The answer is, you can't. There are only two ways out; one is through dictatorship, where one person calls all the shots regardless of the views of the people. That's where we're headed right now, as politics at all levels has increasingly sought to consolidate power in one person and their inner circle. To facilitate this process, information is becoming more tightly controlled; a lack of information for comprehension results in more emotional reaction. We've seen why this is a problematic trend; people get very angry very fast when they feel they have zero say in their fate, don't trust the people at the top and don't much know what's going on big-picture. They will eventually decide to take back control of their fate by force, enforcing their own interests through any means necessary - which is what's happening with the pisolitzation of Toronto.
Answer number two is the most challenging but ultimately, only sustainable one; we stop being intransigent, start looking out for collective (not selfish) interests and embrace this little concept of moving forward together. That means not focusing on validation for your own views, but constantly challenging them to see where there's room for improvement. It means not looking to invalidate the views of others, either, but deconstructing down to points of commonality. Believe me, they're always there. From that shared ground, compromise can be achieved. How do we put the views of others before ourselves, though? How do we trust the other? We do it by taking a long, uncomfortable look inwards and re-evaluating the confabulated notions of identity which we wrap ourselves up in, like a banner or a blanket.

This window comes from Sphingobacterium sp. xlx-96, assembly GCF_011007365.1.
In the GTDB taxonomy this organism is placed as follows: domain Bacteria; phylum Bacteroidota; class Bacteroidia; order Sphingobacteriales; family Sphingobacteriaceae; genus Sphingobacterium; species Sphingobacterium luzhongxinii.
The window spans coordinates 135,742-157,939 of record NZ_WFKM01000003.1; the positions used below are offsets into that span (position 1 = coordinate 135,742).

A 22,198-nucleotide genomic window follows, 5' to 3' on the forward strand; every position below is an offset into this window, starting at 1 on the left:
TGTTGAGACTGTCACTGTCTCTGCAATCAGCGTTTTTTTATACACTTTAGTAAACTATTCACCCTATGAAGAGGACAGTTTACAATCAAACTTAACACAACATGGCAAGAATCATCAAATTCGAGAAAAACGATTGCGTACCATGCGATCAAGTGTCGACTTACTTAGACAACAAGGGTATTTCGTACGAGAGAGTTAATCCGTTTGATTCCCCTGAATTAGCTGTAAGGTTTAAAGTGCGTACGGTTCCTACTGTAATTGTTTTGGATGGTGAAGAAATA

We've come so far in our social journey - chiefdoms, empires, republics, parliamentary democracies, etc. It's always about empowering the people to collaborate strategically on building a better world of us all. We can only do that when we do it strategically, consciously.
History points us in that direction. It'll happen; the only question is how long it will take us to learn the basic lesson of "live together, die alone" before we get there.
Thursday, 19 July 2012
Chris Wattie / Reuters
Prime Minister Stephen Harper delivers a speech during a business dinner in Guangzhou, China, on Feb. 10.
Recent public unease over the newly dedicated Norman Bethune monument might be about more than putting hard-earned tax dollars toward commemorating a committed communist. Perhaps all the Twitter trouble and on-screen outcries are indicative of something more fundamental: the anxieties many Canadians have over our nation’s growing relationhips with China.
Currently China is our second-biggest trading partner, up from the number four spot it occupied in 1997. With Foreign Affairs Minister John Baird presently on a tour of Asian countries, our relationship shows few signs of slowing down.
More affiliations with China, however, entails a more earnest evaluation of conscience.